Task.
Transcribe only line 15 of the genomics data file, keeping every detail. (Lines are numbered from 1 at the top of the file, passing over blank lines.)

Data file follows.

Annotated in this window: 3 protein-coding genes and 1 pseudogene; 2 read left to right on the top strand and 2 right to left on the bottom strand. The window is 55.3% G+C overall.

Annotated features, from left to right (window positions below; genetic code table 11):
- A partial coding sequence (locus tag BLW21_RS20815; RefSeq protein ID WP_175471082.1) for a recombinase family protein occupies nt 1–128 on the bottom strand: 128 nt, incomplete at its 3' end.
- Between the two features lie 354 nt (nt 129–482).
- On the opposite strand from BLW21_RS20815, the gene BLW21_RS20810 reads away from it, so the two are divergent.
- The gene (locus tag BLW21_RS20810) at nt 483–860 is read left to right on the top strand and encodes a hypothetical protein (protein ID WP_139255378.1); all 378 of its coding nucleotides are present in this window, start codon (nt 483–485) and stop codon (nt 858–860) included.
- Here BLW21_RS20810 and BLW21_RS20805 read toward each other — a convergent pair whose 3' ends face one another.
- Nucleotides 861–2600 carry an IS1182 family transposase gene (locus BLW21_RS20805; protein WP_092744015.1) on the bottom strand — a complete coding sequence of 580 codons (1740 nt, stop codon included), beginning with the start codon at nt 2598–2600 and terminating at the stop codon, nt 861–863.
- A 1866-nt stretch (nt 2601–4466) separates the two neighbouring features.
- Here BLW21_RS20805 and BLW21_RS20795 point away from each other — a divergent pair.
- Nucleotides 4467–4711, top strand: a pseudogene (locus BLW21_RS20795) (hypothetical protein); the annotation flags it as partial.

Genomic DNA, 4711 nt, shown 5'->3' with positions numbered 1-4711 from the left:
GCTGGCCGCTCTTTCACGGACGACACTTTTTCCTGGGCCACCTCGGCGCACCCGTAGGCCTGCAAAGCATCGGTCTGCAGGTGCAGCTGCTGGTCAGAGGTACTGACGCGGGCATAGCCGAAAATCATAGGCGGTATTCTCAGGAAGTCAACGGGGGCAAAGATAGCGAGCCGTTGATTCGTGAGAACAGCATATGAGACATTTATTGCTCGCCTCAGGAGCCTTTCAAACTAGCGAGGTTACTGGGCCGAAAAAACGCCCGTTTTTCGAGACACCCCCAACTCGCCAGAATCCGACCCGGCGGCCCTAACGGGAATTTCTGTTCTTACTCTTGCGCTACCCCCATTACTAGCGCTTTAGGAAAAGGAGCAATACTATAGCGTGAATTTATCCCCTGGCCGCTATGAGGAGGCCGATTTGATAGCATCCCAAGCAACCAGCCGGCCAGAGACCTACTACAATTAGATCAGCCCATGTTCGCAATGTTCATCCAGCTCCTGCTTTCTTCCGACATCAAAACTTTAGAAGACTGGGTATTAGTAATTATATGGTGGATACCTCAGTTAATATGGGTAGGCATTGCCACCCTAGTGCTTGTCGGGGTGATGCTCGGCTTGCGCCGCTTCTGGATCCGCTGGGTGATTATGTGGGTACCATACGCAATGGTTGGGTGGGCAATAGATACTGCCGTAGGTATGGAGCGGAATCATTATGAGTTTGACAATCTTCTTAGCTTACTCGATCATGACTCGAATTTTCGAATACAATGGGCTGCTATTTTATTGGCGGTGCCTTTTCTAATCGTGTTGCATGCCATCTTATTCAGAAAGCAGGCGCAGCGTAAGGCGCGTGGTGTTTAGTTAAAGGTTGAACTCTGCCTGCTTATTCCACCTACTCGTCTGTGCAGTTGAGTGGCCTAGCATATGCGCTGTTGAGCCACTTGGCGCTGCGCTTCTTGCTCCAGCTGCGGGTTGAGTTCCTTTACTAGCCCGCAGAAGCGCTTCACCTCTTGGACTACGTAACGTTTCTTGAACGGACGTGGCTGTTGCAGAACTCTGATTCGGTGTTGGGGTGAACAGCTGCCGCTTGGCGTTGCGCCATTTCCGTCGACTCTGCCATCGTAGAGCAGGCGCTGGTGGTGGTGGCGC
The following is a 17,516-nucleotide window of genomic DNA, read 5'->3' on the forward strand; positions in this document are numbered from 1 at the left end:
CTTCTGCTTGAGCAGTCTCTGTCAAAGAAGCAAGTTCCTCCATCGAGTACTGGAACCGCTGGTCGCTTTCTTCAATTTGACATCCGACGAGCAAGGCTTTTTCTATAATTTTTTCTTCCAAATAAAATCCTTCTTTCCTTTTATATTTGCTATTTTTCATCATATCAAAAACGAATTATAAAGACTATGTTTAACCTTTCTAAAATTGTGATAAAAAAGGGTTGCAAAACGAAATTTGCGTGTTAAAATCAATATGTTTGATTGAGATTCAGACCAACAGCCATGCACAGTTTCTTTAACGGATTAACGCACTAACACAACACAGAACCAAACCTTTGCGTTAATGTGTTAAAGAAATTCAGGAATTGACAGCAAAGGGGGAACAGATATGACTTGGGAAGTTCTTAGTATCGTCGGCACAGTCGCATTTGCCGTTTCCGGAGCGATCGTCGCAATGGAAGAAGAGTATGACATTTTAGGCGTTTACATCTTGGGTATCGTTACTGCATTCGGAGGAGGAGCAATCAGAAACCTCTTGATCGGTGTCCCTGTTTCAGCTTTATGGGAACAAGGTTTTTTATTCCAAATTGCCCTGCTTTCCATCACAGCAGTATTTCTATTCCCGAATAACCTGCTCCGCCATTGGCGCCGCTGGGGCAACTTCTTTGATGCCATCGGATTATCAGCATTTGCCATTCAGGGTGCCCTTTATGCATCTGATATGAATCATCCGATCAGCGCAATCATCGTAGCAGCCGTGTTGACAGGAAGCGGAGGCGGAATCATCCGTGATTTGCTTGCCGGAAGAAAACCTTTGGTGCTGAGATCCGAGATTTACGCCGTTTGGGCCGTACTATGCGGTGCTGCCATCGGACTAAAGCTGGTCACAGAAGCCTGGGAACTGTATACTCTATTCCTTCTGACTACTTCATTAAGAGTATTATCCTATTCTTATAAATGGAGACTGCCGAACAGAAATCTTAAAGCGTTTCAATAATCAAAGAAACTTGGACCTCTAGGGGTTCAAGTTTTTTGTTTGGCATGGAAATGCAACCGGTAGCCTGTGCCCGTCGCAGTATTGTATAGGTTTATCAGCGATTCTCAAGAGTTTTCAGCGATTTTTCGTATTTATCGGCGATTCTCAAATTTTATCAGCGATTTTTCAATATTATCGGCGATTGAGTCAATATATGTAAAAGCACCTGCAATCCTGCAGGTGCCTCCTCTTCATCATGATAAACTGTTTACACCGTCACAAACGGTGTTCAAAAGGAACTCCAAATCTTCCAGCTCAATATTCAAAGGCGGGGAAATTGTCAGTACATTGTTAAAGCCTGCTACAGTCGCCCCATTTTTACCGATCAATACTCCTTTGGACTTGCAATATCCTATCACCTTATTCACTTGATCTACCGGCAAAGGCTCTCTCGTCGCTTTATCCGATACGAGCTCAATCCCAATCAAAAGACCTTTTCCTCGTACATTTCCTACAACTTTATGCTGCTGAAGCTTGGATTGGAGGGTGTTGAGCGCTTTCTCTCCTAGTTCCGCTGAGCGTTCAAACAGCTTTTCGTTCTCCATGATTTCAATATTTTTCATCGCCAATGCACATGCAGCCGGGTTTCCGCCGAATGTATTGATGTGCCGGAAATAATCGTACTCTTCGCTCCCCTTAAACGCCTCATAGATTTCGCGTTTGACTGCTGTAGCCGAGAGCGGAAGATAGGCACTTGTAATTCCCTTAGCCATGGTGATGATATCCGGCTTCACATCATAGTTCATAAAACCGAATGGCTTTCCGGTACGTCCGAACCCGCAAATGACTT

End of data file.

CTTCTGCTTGAGCAGTCTCTGTCAAAGAAGCAAGTTCCTCCATCGAGTACTGGAACCGCTGGTCGCTTTCTTCAATTTGACATCCGACGAGCAAGGCTTTTTCTATAATTTTTTCTTCCAAATAAAATCCTTCTTTCCTTTTATATTTGCTATTTTTCATCATATCAAAAACGAATTATAAAGACTATGTTTAACCTTTCTAAAATTGTGATAAAAAAGGGTTGCAAAACGAAATTTGCGTGTTAAAATCAATATGTTTGATTGAGATTCAGACCAACAGCCATGCACAGTTTCTTTAACGGATTAACGCACTAACACAACACAGAACCAAACCTTTGCGTTAATGTGTTAAAGAAATTCAGGAATTGACAGCAAAGGGGGAACAGATATGACTTGGGAAGTTCTTAGTATCGTCGGCACAGTCGCATTTGCCGTTTCCGGAGCGATCGTCGCAATGGAAGAAGAGTATGACATTTTAGGCGTTTACATCTTGGGTATCGTTACTGCATTCGGAGGAGGAGCAATCAGAAACCTCTTGATCGGTGTCCCTGTTTCAGCTTTATGGGAACAAGGTTTTTTATTCCAAATTGCCCTGCTTTCCATCACAGCAGTATTTCTATTCCCGAATAACCTGCTCCGCCATTGGCGCCGCTGGGGCAACTTCTTTGATGCCATCGGATTATCAGCATTTGCCATTCAGGGTGCCCTTTATGCATCTGATATGAATCATCCGATCAGCGCAATCATCGTAGCAGCCGTGTTGACAGGAAGCGGAGGCGGAATCATCCGTGATTTGCTTGCCGGAAGAAAACCTTTGGTGCTGAGATCCGAGATTTACGCCGTTTGGGCCGTACTATGCGGTGCTGCCATCGGACTAAAGCTGGTCACAGAAGCCTGGGAACTGTATACTCTATTCCTTCTGACTACTTCATTAAGAGTATTATCCTATTCTTATAAATGGAGACTGCCGAACAGAAATCTTAAAGCGTTTCAATAATCAAAGAAACTTGGACCTCTAGGGGTTCAAGTTTTTTGTTTGGCATGGAAATGCAACCGGTAGCCTGTGCCCGTCGCAGTATTGTATAGGTTTATCAGCGATTCTCAAGAGTTTTCAGCGATTTTTCGTATTTATCGGCGATTCTCAAATTTTATCAGCGATTTTTCAATATTATCGGCGATTGAGTCAATATATGTAAAAGCACCTGCAATCCTGCAGGTGCCTCCTCTTCATCATGATAAACTGTTTACACCGTCACAAACGGTGTTCAAAAGGAACTCCAAATCTTCCAGCTCAATATTCAAAGGCGGGGAAATTGTCAGTACATTGTTAAAGCCTGCTACAGTCGCCCCATTTTTACCGATCAATACTCCTTTGGACTTGCAATATCCTATCACCTTATTCACTTGATCTACCGGCAAAGGCTCTCTCGTCGCTTTATCCGATACGAGCTCAATCCCAATCAAAAGACCTTTTCCTCGTACATTTCCTACAACTTTATGCTGCTGAAGCTTGGATTGGAGGGTGTTGAGCGCTTTCTCTCCTAGTTCCGCTGAGCGTTCAAACAGCTTTTCGTTCTCCATGATTTCAATATTTTTCATCGCCAATGCACATGCAGCCGGGTTTCCGCCGAATGTATTGATGTGCCGGAAATAATCGTACTCTTCGCTCCCCTTAAACGCCTCATAGATTTCGCGTTTGACTGCTGTAGCCGAGAGCGGAAGATAGGCACTTGTAATTCCCTTAGCCATGGTGATGATATCCGGCTTCACATCATAGTTCATAAAACCGAATGGCTTTCCGGTACGTCCGAACCCGCAAATGACTT